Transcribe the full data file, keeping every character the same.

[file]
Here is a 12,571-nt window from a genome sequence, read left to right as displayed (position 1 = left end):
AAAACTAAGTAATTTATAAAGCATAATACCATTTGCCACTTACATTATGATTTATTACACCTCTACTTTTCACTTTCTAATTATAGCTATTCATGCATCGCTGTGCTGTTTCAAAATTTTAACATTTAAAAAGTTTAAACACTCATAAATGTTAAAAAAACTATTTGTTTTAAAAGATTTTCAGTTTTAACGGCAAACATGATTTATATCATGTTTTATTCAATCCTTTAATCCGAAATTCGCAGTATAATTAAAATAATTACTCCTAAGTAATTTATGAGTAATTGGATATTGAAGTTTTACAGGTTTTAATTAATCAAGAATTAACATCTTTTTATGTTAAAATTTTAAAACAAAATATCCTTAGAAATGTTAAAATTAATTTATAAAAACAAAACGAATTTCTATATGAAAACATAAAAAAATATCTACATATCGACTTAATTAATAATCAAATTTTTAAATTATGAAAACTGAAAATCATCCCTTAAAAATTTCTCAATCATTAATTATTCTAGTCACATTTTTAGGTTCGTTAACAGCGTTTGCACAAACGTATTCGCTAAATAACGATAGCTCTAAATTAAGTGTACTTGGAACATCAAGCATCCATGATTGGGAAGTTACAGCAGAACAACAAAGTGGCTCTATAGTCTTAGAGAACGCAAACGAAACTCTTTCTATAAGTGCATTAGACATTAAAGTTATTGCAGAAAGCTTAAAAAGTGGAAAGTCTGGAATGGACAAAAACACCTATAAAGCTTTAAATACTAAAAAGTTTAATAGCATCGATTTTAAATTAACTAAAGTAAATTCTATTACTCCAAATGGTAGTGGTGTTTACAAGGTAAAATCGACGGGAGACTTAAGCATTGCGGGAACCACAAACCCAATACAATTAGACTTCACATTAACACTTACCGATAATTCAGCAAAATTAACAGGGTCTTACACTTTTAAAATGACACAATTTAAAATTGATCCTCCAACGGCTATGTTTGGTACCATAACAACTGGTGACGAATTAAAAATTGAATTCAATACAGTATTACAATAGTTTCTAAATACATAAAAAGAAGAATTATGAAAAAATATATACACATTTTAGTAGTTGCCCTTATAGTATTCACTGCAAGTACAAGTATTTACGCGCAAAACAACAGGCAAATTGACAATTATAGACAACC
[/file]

Here is a 12,571-nt window from a genome sequence, read left to right as displayed (position 1 = left end):
AAAACTAAGTAATTTATAAAGCATAATACCATTTGCCACTTACATTATGATTTATTACACCTCTACTTTTCACTTTCTAATTATAGCTATTCATGCATCGCTGTGCTGTTTCAAAATTTTAACATTTAAAAAGTTTAAACACTCATAAATGTTAAAAAAACTATTTGTTTTAAAAGATTTTCAGTTTTAACGGCAAACATGATTTATATCATGTTTTATTCAATCCTTTAATCCGAAATTCGCAGTATAATTAAAATAATTACTCCTAAGTAATTTATGAGTAATTGGATATTGAAGTTTTACAGGTTTTAATTAATCAAGAATTAACATCTTTTTATGTTAAAATTTTAAAACAAAATATCCTTAGAAATGTTAAAATTAATTTATAAAAACAAAACGAATTTCTATATGAAAACATAAAAAAATATCTACATATCGACTTAATTAATAATCAAATTTTTAAATTATGAAAACTGAAAATCATCCCTTAAAAATTTCTCAATCATTAATTATTCTAGTCACATTTTTAGGTTCGTTAACAGCGTTTGCACAAACGTATTCGCTAAATAACGATAGCTCTAAATTAAGTGTACTTGGAACATCAAGCATCCATGATTGGGAAGTTACAGCAGAACAACAAAGTGGCTCTATAGTCTTAGAGAACGCAAACGAAACTCTTTCTATAAGTGCATTAGACATTAAAGTTATTGCAGAAAGCTTAAAAAGTGGAAAGTCTGGAATGGACAAAAACACCTATAAAGCTTTAAATACTAAAAAGTTTAATAGCATCGATTTTAAATTAACTAAAGTAAATTCTATTACTCCAAATGGTAGTGGTGTTTACAAGGTAAAATCGACGGGAGACTTAAGCATTGCGGGAACCACAAACCCAATACAATTAGACTTCACATTAACACTTACCGATAATTCAGCAAAATTAACAGGGTCTTACACTTTTAAAATGACACAATTTAAAATTGATCCTCCAACGGCTATGTTTGGTACCATAACAACTGGTGACGAATTAAAAATTGAATTCAATACAGTATTACAATAGTTTCTAAATACATAAAAAGAAGAATTATGAAAAAATATATACACATTTTAGTAGTTGCCCTTATAGTATTCACTGCAAGTACAAGTATTTACGCGCAAAACAACAGGCAAATTGACAATTATAGACAACC